Distributed January 12, 2001
For Immediate Release
News Service Contact: Mary Jo Curtis



Sixth annual lecture

Jane E. Smith to give Martin Luther King Jr. Lecture Jan. 29
Jane E. Smith, president and CEO of the National Council of Negro Women, Inc., will speak on Interchangeable Experiences: Building America in a New Century on Monday, Jan. 29, 2001 at 7 p.m. in the Salomon Center for Teaching. This is Brown’s sixth annual Martin Luther King Jr. Lecture, and it is free and open to the public.

PROVIDENCE, R.I. — Jane E. Smith, president and CEO of the National Council of Negro Women, Inc., will deliver Brown’s sixth annual Martin Luther King Jr. Lecture, titled Interchangeable Experiences: Building America in a New Century, on Monday, Jan. 29, 2001 at 7 p.m. in Salomon Center for Teaching.

Smith, recently named by Success Guide as one of the “Fab 50 Most Influential Speakers” for 2000-2001, will discuss the need for Americans to recognize our common ground as we celebrate our diversity.

“We are more alike than different. All human beings have the same basic needs,” said Smith. The lecture is free and open to the public.

For the past three years, Smith has served as head of the National Council of Negro Women, Inc., a 65-year-old advocacy agency that strives to improve the quality of life of African-American women, their families and communities. As the NCNW’s first appointed chief executive, she follows in the footsteps of former organization presidents Dorothy I. Height, one of the “Big Six” civil rights leaders, and Mary McLeod Bethune, the Council’s founder and an advisor to U.S. presidents.

Smith earned a doctorate in education from Harvard University, a masters degree from Emory University and a B.A. from Atlanta’s Spelman College. Following her graduate work, she returned to Spelman as a Whitney Young and Woodrow Wilson Fellow and was appointed assistant to the college president; in that capacity she was chosen for an American Council of Education Fellowship and managed Spelman’s multimillion dollar Advanced Institutional Development Grant program.

From 1981 to 1991 Smith served as the first managing director for the INROADS programs in Atlanta and Detroit, setting up facilities and program operations for both offices; she later assumed fund-raising responsibility for 36 branches of INROADS, Inc. In 1991, at the invitation of Coretta Scott King, she joined the New Direction Team at the Martin Luther King Center for Nonviolent Social Change, where she became the director of development. She was also director of the Atlanta Project (an urban initiative created by former President Jimmy Carter), where she worked to improve the quality of neighborhood life and created an aggressive urban agenda based on partnerships between the community and corporations. She continues to serve as a member of the Board of Directors of the East Lake Community Foundation, an Atlanta revitalization project that sponsors housing construction and other community programs.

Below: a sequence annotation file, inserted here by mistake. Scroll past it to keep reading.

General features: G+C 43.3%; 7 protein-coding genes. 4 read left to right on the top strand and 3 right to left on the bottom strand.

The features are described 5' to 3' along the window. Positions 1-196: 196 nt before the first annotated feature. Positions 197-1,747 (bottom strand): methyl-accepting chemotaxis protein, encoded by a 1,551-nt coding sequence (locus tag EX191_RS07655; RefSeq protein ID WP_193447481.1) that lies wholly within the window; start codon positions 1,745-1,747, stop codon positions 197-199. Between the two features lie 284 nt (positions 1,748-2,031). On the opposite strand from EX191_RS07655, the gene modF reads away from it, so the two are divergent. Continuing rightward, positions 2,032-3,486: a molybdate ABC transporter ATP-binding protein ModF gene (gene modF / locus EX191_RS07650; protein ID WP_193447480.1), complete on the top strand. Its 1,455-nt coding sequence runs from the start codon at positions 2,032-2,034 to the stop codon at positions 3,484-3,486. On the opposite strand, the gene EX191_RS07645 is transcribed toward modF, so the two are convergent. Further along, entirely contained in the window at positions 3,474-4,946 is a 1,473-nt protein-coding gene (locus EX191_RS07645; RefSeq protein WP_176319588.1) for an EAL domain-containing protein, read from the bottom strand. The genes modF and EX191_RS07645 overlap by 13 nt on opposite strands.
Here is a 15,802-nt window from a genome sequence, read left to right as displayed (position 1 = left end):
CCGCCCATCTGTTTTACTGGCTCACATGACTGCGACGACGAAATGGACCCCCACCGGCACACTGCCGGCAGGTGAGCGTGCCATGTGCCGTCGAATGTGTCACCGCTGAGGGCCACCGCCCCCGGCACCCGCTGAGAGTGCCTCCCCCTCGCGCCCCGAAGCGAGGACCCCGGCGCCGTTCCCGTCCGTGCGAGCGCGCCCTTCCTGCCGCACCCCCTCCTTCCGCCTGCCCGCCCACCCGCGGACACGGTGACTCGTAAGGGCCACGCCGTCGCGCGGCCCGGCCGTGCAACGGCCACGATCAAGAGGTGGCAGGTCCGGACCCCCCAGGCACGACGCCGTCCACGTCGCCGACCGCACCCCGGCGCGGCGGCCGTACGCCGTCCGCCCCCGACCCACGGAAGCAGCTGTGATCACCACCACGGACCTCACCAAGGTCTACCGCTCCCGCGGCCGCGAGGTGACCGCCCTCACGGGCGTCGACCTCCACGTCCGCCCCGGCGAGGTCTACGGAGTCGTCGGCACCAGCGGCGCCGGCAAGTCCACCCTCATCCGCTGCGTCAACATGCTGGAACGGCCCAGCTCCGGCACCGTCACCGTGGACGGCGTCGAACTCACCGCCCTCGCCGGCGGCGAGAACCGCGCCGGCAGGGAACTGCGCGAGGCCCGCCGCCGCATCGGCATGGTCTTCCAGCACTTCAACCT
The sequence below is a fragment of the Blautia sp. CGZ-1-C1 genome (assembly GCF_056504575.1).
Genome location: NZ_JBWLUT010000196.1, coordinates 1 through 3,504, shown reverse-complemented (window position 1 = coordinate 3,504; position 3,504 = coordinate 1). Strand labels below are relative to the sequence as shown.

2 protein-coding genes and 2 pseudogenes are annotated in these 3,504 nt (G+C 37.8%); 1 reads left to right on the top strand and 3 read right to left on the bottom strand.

Smith and her work have been featured in USA Today, ESSENCE, LIFE and Emerge; she has also appeared on C-Span, in CNN’s special Between Black and White and, as chair of the Women’s Vote Project, on Lifetime TV. She is the recipient of numerous national and local awards from organizations such as the NAACP, the Young Women’s Christian Association and Allstate Insurance Company, and she was appointed by President Clinton to the National Women’s Business Council. Smith is a member of the Black Leadership Forum and the national advisory boards for Reading is Fundamental and Connect America, in addition to serving on the boards of directors for the AFL-CIO’s Union Community Fund, the Phelps-Stokes Funad and Knoxville College.

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